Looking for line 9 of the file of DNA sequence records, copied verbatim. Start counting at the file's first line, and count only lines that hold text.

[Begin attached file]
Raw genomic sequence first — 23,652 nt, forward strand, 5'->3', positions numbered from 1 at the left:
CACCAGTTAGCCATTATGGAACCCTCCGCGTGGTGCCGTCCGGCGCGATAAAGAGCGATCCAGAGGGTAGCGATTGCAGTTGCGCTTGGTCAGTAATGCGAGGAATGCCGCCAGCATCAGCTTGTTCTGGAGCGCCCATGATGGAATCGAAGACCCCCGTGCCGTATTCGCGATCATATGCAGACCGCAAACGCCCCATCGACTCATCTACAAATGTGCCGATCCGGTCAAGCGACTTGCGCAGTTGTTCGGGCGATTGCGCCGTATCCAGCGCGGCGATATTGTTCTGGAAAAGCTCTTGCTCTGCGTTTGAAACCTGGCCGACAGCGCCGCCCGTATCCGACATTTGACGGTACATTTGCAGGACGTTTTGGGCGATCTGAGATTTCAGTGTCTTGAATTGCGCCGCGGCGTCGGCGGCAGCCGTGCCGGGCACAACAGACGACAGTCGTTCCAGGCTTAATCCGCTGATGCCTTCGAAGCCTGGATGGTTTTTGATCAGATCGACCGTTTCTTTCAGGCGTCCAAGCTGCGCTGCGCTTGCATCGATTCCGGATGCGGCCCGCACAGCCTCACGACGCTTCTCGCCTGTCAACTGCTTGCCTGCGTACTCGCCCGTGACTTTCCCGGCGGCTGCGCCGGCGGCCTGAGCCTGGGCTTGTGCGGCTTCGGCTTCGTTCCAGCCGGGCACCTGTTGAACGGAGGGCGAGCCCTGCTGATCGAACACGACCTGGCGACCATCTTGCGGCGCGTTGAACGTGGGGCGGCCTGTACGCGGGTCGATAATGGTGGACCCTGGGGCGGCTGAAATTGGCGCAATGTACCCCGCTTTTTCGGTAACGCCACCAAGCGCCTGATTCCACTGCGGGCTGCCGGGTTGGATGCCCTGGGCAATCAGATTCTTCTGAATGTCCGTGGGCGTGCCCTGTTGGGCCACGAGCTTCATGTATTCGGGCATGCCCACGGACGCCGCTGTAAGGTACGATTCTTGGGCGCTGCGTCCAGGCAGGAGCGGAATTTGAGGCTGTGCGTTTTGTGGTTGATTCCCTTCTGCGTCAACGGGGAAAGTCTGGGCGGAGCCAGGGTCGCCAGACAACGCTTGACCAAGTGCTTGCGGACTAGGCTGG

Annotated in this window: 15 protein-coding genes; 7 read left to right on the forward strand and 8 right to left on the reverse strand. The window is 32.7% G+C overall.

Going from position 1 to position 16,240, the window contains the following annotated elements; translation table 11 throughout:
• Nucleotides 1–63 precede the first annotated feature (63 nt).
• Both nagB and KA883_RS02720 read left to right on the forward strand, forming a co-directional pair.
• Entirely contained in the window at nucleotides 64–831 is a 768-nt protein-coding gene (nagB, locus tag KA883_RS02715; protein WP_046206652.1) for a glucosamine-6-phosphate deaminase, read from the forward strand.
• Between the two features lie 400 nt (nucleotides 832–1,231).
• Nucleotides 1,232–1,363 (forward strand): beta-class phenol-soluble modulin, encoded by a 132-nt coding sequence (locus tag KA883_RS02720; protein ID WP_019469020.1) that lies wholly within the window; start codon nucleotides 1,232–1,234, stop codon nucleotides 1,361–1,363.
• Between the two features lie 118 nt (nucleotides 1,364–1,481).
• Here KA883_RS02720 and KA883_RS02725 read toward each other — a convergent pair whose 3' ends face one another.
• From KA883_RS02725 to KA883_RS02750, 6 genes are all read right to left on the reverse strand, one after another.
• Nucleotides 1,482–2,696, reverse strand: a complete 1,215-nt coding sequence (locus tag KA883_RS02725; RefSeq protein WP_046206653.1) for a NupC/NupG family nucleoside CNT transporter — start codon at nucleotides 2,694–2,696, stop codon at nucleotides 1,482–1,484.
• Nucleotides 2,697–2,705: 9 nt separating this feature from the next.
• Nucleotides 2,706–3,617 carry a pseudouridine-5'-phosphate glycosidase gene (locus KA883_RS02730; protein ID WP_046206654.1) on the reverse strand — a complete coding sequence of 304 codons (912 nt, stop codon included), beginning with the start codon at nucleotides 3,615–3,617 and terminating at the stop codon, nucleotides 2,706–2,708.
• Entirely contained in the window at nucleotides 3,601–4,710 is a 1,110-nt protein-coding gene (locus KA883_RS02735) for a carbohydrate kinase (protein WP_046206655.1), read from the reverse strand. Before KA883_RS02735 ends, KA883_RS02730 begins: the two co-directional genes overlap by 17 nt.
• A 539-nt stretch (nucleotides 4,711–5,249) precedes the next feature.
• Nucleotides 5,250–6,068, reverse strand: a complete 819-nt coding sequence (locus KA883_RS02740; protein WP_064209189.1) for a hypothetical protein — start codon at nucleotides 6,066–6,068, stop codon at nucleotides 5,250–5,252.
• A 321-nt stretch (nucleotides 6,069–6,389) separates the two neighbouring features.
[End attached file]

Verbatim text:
• Nucleotides 1,232–1,363 (forward strand): beta-class phenol-soluble modulin, encoded by a 132-nt coding sequence (locus tag KA883_RS02720; protein ID WP_019469020.1) that lies wholly within the window; start codon nucleotides 1,232–1,234, stop codon nucleotides 1,361–1,363.